New York’s leaky, too

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Activists and police collide after it was announced that the grand jury failed to indict NYPD officer Joe Pantaleo in the death of Eric Garner.

New York’s leaky, too

New York has it's own history of leaks
June 9, 2017

The recent arrest of a 25-year-old federal contractor, Reality Leigh Winner, on charges of sending classified information to a media outlet, marks the first criminal leak case by the Trump administration – but it’s only the latest case of a government contractor leaking sensitive information to the public.

And it’s not just a federal phenomenon, either. Here in New York, government memos, police reports and more have found their way to the press. Here are a few examples:

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Eric Garner aftermath

On July 17, 2014, Eric Garner was tackled by NYPD Officer Daniel Pantaleo and held in illegal chokehold that killed him. Pantaleo was not indicted, a decision which prompted protests and demonstrations all over the country.

In March of 2017, ThinkProgress published leaked documents showing that the New York City Civilian Complaint Review Board, an independent police investigative agency, substantiated at least four claims that warranted disciplinary action against Pantaleo before the Eric Garner case.

The NYPD called the leak “illegal” and said it would try to find the leaker while not denying the allegations. Yet the disclosure raised questions about the light punishment for Pantaleo and his $120,000 salary, with a $20,000 increase since 2014, despite multiple unresolved charges. The leaker, an employee of the Civilian Complaint Review Board, was ultimately identified and forced to resign in March, although the person’s identity was kept secret.

Stewart Airport

ZDNet in February published a story based on internal documents showing that in 2010, Stewart International Airport in upstate New York was not conducting appropriate screenings with the “No Fly & Selectee Lists,” the U.S. Department of Homeland Security’s watch list of suspected terrorists. The website said the documents were available due to a “security lapse” that left the airport’s servers “exposed to the open intern for almost a year.”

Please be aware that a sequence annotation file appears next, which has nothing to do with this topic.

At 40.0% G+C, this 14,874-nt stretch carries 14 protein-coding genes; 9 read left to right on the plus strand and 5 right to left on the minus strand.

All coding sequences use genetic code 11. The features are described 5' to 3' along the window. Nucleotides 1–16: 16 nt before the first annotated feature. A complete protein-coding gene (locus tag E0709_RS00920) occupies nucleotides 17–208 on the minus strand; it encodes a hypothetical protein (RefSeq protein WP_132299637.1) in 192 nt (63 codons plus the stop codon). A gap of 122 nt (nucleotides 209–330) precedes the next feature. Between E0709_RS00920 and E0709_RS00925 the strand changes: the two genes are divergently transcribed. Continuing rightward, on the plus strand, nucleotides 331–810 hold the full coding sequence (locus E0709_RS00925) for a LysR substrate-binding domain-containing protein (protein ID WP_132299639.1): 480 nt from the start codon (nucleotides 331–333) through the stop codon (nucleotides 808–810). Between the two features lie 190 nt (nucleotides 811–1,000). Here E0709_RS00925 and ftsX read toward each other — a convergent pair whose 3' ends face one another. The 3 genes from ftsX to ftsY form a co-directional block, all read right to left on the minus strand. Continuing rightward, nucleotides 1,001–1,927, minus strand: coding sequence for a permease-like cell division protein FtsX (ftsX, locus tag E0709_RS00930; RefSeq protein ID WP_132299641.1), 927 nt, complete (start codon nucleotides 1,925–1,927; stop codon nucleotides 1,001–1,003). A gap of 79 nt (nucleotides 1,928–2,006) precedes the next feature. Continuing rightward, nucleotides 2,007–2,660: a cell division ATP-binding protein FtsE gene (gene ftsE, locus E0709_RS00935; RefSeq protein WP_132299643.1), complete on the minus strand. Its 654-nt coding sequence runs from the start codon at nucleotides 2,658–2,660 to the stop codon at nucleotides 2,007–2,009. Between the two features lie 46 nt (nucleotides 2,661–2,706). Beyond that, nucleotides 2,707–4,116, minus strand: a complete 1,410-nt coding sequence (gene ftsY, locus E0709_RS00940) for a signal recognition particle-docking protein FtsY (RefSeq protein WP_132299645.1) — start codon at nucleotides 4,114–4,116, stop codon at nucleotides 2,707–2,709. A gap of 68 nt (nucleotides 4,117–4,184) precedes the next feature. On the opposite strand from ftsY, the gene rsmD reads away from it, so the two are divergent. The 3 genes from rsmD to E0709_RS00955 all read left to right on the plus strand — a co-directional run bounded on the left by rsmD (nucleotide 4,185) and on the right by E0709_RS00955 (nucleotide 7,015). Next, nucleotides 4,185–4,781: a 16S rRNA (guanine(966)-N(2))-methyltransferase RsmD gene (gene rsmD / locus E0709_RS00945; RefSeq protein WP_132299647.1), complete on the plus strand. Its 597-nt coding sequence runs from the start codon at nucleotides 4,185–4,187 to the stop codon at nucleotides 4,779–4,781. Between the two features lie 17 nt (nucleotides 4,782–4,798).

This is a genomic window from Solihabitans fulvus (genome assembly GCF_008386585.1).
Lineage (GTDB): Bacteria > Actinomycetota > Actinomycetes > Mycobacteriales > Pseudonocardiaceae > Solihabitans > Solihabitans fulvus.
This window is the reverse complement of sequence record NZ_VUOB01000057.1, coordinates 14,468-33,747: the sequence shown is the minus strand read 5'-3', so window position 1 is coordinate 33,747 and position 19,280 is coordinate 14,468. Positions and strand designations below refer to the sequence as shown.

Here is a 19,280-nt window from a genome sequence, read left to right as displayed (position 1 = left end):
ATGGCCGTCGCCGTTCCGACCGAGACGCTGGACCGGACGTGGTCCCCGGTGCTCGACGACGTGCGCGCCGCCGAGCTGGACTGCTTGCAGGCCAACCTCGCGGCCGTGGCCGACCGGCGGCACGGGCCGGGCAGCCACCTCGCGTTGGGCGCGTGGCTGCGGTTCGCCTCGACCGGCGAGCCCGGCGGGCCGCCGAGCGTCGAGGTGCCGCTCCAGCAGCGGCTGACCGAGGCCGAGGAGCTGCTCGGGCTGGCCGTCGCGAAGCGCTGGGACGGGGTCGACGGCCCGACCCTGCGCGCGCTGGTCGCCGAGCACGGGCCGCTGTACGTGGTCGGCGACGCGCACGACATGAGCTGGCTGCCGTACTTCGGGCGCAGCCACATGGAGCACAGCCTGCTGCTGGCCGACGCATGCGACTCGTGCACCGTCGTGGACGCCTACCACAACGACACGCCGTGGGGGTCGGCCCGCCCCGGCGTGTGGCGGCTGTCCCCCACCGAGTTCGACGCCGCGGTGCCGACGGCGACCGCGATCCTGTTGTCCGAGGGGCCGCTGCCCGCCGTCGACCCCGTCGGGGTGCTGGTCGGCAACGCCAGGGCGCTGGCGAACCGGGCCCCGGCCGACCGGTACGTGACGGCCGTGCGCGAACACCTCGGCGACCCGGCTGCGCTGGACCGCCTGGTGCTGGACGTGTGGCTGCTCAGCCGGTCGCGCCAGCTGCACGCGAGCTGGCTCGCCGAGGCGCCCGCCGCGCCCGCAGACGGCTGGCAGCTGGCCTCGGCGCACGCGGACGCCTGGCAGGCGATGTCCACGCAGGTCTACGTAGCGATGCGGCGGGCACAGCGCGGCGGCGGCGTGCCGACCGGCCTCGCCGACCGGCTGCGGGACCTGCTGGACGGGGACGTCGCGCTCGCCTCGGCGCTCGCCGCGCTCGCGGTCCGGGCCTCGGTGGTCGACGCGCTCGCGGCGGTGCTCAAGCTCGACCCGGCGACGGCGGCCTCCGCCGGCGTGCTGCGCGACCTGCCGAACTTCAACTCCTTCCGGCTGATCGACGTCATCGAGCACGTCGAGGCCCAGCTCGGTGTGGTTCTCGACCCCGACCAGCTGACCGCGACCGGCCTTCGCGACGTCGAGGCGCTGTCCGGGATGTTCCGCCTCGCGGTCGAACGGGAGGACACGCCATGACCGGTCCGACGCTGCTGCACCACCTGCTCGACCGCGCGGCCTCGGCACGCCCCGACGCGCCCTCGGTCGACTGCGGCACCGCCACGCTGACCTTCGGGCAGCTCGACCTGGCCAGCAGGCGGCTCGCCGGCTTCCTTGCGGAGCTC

Brooklyn-Queens Streetcar

Politico in April reported on a confidential memo that raised questions about New York City Mayor Bill de Blasio’s proposed streetcar connecting Brooklyn and Queens and whether it would actually pay for itself. The memo sent by the BQX Project Team to Deputy Mayor Alicia Glen regarding the cost of the 16-mile-long Brooklyn-Queens Connector said that the “value capture” funding mechanism may not be sufficient to cover the estimated $2.5 billion cost. De Blasio seemed to confirmed part of the message, stating that if a funding gap turns out to exist, “We'll cross that bridge when we get to it.”

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ICE arrests

In mid-February, a local activist group acquired a memo from the U.S. Immigration and Customs Enforcement stating that 40 “foreign nationals” had been arrested in New York City, nearly 95 percent of whom had prior criminal convictions. The arrests drew condemnation from local communities and officials like U.S. Sen. Charles Schumer. The activist group, the New York Immigration Coalition, argued at the time that ICE’s actions only put “New York’s immigrant communities … in a state of panic.”

Moreland Commission

In 2014, City & State reported on internal documents by the Moreland Commission on Public Corruption that tracked questionable campaign finance spending by state lawmakers, including then-state Sens. George Maziarz and Greg Ball. Both men declined to run for reelection. Maziarz is facing charges in an alleged payoff scheme involving campaign funds, and has pleaded not guilty.

Julia Kaluta